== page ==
Facts on cannabis
Information about cannabis can be accessed easily on Google search and I am using the Wikipedia compilation as a guide.
Cannabis has a history that dates to the Neolithic age (New Stone Age, date: 10,000 – 4,500 BCE) when it was used for fabric and rope in China and Japan. It is indigenous to Central Asia and Indian subcontinent. The psychoactive property was discovered by ancient Assyrians and this history includes ritual use and is found in pharmacological cults around the world. The modern history started in the 1840s, when the French Physician, Jacques-Joseph Moreau wrote on the psychological effects of cannabis use.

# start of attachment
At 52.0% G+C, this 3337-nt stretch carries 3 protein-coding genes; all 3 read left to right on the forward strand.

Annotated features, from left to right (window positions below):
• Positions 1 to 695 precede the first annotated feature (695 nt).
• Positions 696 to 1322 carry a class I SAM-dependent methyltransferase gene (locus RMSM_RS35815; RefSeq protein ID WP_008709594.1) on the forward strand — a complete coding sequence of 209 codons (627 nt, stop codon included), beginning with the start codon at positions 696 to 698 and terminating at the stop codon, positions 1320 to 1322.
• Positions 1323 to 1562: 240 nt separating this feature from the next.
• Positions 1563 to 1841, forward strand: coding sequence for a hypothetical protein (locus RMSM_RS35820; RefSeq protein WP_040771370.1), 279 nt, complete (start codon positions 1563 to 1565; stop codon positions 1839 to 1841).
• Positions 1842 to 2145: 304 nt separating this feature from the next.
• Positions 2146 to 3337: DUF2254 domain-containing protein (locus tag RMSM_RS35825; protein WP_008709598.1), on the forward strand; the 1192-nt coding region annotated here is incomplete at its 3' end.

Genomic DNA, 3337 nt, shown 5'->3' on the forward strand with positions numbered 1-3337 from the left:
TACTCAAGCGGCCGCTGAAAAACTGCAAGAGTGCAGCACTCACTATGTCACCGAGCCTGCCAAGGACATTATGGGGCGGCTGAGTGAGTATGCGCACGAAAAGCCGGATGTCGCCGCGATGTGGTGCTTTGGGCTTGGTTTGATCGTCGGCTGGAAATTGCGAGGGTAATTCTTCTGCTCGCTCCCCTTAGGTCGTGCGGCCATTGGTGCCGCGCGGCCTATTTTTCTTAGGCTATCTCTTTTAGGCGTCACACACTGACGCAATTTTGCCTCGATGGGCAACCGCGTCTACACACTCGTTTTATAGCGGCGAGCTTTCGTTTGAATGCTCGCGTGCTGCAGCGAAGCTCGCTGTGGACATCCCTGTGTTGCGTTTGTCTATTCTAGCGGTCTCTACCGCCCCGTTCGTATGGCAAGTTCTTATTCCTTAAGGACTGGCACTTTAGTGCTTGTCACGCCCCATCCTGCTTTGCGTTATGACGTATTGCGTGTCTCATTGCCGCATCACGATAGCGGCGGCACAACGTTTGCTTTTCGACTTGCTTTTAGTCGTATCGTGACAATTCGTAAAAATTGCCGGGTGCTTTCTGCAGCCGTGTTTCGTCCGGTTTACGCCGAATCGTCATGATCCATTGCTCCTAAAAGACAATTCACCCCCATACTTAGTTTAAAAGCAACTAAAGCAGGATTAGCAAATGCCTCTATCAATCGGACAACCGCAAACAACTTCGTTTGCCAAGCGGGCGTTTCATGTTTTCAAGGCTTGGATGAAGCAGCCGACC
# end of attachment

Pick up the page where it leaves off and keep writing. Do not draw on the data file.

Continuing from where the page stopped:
Cannabis was criminalised in various countries as from the 19th century. The colonial government in Mauritius banned Cannabis in 1840, followed by Singapore in 1870, USA (1906, DC) and Canada (1923). Today, cannabis use for recreational and medical purposes is now legal in Canada (since 2018). In Nigeria, the cultivation and dealings in cannabis is illegal.
Cannabis, also known as marijuana (among other names), contains Tetrahydrocannabinol (THC) as the main psychoactive constituent. There are 483 other known compounds in the cannabis plant, including about 65 cannabinoids like cannabidiol popularly known as CBD.
Cannabis is used as recreational or medicinal drug and for spiritual purposes (as popularised by the disciples of the Rastafari movement). In 2013, between 128 and 232million people used cannabis (about 5 per cent of global population between the ages of 15 and 65). It is the most used illegal drug in the world, with the highest use among adults, as of 2018, in Zambia, USA, Canada and Nigeria.